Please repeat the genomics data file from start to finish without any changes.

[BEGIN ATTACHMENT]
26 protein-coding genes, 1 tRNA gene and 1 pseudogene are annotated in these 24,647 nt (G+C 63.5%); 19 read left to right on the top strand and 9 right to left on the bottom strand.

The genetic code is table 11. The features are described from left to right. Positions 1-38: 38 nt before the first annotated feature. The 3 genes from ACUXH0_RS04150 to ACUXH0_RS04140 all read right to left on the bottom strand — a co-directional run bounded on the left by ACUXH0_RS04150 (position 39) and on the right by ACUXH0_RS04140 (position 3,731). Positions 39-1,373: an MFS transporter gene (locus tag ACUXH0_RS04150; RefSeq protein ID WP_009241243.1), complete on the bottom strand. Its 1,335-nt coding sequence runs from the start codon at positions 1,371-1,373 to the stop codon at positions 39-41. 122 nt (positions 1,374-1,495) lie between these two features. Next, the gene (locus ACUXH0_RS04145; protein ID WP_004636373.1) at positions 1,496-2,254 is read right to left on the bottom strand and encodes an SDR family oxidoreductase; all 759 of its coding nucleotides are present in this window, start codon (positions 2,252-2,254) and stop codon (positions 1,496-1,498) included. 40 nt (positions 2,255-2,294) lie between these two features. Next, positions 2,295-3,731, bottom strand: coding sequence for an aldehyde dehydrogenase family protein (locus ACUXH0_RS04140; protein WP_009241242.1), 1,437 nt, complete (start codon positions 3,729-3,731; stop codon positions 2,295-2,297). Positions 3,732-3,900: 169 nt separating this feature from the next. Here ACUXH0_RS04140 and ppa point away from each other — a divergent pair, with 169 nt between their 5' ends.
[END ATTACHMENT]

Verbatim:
26 protein-coding genes, 1 tRNA gene and 1 pseudogene are annotated in these 24,647 nt (G+C 63.5%); 19 read left to right on the top strand and 9 right to left on the bottom strand.

The genetic code is table 11. The features are described from left to right. Positions 1-38: 38 nt before the first annotated feature. The 3 genes from ACUXH0_RS04150 to ACUXH0_RS04140 all read right to left on the bottom strand — a co-directional run bounded on the left by ACUXH0_RS04150 (position 39) and on the right by ACUXH0_RS04140 (position 3,731). Positions 39-1,373: an MFS transporter gene (locus tag ACUXH0_RS04150; RefSeq protein ID WP_009241243.1), complete on the bottom strand. Its 1,335-nt coding sequence runs from the start codon at positions 1,371-1,373 to the stop codon at positions 39-41. 122 nt (positions 1,374-1,495) lie between these two features. Next, the gene (locus ACUXH0_RS04145; protein ID WP_004636373.1) at positions 1,496-2,254 is read right to left on the bottom strand and encodes an SDR family oxidoreductase; all 759 of its coding nucleotides are present in this window, start codon (positions 2,252-2,254) and stop codon (positions 1,496-1,498) included. 40 nt (positions 2,255-2,294) lie between these two features. Next, positions 2,295-3,731, bottom strand: coding sequence for an aldehyde dehydrogenase family protein (locus ACUXH0_RS04140; protein WP_009241242.1), 1,437 nt, complete (start codon positions 3,729-3,731; stop codon positions 2,295-2,297). Positions 3,732-3,900: 169 nt separating this feature from the next. Here ACUXH0_RS04140 and ppa point away from each other — a divergent pair, with 169 nt between their 5' ends.